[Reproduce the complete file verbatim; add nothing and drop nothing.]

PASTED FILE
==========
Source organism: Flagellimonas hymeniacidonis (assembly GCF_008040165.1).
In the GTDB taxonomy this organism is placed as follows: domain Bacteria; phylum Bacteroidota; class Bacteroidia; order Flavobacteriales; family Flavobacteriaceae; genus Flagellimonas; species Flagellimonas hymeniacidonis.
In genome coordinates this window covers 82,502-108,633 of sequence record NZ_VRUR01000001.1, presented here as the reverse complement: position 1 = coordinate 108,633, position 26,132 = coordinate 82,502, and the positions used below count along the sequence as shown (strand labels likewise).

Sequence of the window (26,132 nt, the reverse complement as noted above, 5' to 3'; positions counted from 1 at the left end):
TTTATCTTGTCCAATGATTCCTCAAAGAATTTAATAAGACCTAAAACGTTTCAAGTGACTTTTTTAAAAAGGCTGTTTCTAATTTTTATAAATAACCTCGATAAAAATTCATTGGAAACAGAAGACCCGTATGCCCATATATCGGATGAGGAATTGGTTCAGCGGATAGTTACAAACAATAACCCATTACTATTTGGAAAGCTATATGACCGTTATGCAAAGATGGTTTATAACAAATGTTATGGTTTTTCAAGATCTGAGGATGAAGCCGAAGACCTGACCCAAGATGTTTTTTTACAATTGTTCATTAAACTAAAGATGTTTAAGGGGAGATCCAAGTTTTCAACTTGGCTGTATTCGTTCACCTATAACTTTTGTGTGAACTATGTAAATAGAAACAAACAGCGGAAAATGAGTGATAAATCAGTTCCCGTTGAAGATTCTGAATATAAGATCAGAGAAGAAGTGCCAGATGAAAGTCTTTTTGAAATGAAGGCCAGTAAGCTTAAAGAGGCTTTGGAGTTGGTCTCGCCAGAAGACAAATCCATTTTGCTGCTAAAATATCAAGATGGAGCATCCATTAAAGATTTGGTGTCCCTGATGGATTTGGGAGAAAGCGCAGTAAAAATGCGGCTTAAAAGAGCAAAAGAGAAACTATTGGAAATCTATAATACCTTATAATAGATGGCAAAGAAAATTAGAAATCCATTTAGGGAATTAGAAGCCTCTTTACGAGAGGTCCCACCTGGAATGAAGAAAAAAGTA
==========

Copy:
Source organism: Flagellimonas hymeniacidonis (assembly GCF_008040165.1).
In the GTDB taxonomy this organism is placed as follows: domain Bacteria; phylum Bacteroidota; class Bacteroidia; order Flavobacteriales; family Flavobacteriaceae; genus Flagellimonas; species Flagellimonas hymeniacidonis.
In genome coordinates this window covers 82,502-108,633 of sequence record NZ_VRUR01000001.1, presented here as the reverse complement: position 1 = coordinate 108,633, position 26,132 = coordinate 82,502, and the positions used below count along the sequence as shown (strand labels likewise).

Sequence of the window (26,132 nt, the reverse complement as noted above, 5' to 3'; positions counted from 1 at the left end):
TTTATCTTGTCCAATGATTCCTCAAAGAATTTAATAAGACCTAAAACGTTTCAAGTGACTTTTTTAAAAAGGCTGTTTCTAATTTTTATAAATAACCTCGATAAAAATTCATTGGAAACAGAAGACCCGTATGCCCATATATCGGATGAGGAATTGGTTCAGCGGATAGTTACAAACAATAACCCATTACTATTTGGAAAGCTATATGACCGTTATGCAAAGATGGTTTATAACAAATGTTATGGTTTTTCAAGATCTGAGGATGAAGCCGAAGACCTGACCCAAGATGTTTTTTTACAATTGTTCATTAAACTAAAGATGTTTAAGGGGAGATCCAAGTTTTCAACTTGGCTGTATTCGTTCACCTATAACTTTTGTGTGAACTATGTAAATAGAAACAAACAGCGGAAAATGAGTGATAAATCAGTTCCCGTTGAAGATTCTGAATATAAGATCAGAGAAGAAGTGCCAGATGAAAGTCTTTTTGAAATGAAGGCCAGTAAGCTTAAAGAGGCTTTGGAGTTGGTCTCGCCAGAAGACAAATCCATTTTGCTGCTAAAATATCAAGATGGAGCATCCATTAAAGATTTGGTGTCCCTGATGGATTTGGGAGAAAGCGCAGTAAAAATGCGGCTTAAAAGAGCAAAAGAGAAACTATTGGAAATCTATAATACCTTATAATAGATGGCAAAGAAAATTAGAAATCCATTTAGGGAATTAGAAGCCTCTTTACGAGAGGTCCCACCTGGAATGAAGAAAAAAGTA